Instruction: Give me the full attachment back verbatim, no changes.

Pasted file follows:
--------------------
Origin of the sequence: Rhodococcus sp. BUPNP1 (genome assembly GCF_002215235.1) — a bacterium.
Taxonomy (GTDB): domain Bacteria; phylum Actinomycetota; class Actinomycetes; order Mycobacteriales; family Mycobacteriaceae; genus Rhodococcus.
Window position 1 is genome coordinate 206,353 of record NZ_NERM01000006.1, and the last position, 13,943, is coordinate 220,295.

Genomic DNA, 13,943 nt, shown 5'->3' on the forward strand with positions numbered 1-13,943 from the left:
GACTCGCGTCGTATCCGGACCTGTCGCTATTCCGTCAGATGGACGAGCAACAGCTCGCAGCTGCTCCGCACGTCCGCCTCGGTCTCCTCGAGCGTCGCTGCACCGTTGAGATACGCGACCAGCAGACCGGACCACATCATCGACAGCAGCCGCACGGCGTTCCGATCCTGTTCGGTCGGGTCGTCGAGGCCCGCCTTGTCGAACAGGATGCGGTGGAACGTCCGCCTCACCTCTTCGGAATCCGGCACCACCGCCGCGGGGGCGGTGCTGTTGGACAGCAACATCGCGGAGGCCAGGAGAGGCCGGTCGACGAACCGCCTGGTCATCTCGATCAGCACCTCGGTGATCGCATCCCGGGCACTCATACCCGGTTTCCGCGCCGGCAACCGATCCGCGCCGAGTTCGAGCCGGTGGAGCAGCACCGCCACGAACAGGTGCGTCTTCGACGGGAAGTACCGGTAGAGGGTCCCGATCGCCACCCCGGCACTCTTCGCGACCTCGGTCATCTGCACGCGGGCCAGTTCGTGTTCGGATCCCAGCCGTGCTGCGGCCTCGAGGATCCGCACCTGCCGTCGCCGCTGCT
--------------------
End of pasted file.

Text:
Origin of the sequence: Rhodococcus sp. BUPNP1 (genome assembly GCF_002215235.1) — a bacterium.
Taxonomy (GTDB): domain Bacteria; phylum Actinomycetota; class Actinomycetes; order Mycobacteriales; family Mycobacteriaceae; genus Rhodococcus.
Window position 1 is genome coordinate 206,353 of record NZ_NERM01000006.1, and the last position, 13,943, is coordinate 220,295.

Genomic DNA, 13,943 nt, shown 5'->3' on the forward strand with positions numbered 1-13,943 from the left:
GACTCGCGTCGTATCCGGACCTGTCGCTATTCCGTCAGATGGACGAGCAACAGCTCGCAGCTGCTCCGCACGTCCGCCTCGGTCTCCTCGAGCGTCGCTGCACCGTTGAGATACGCGACCAGCAGACCGGACCACATCATCGACAGCAGCCGCACGGCGTTCCGATCCTGTTCGGTCGGGTCGTCGAGGCCCGCCTTGTCGAACAGGATGCGGTGGAACGTCCGCCTCACCTCTTCGGAATCCGGCACCACCGCCGCGGGGGCGGTGCTGTTGGACAGCAACATCGCGGAGGCCAGGAGAGGCCGGTCGACGAACCGCCTGGTCATCTCGATCAGCACCTCGGTGATCGCATCCCGGGCACTCATACCCGGTTTCCGCGCCGGCAACCGATCCGCGCCGAGTTCGAGCCGGTGGAGCAGCACCGCCACGAACAGGTGCGTCTTCGACGGGAAGTACCGGTAGAGGGTCCCGATCGCCACCCCGGCACTCTTCGCGACCTCGGTCATCTGCACGCGGGCCAGTTCGTGTTCGGATCCCAGCCGTGCTGCGGCCTCGAGGATCCGCACCTGCCGTCGCCGCTGCT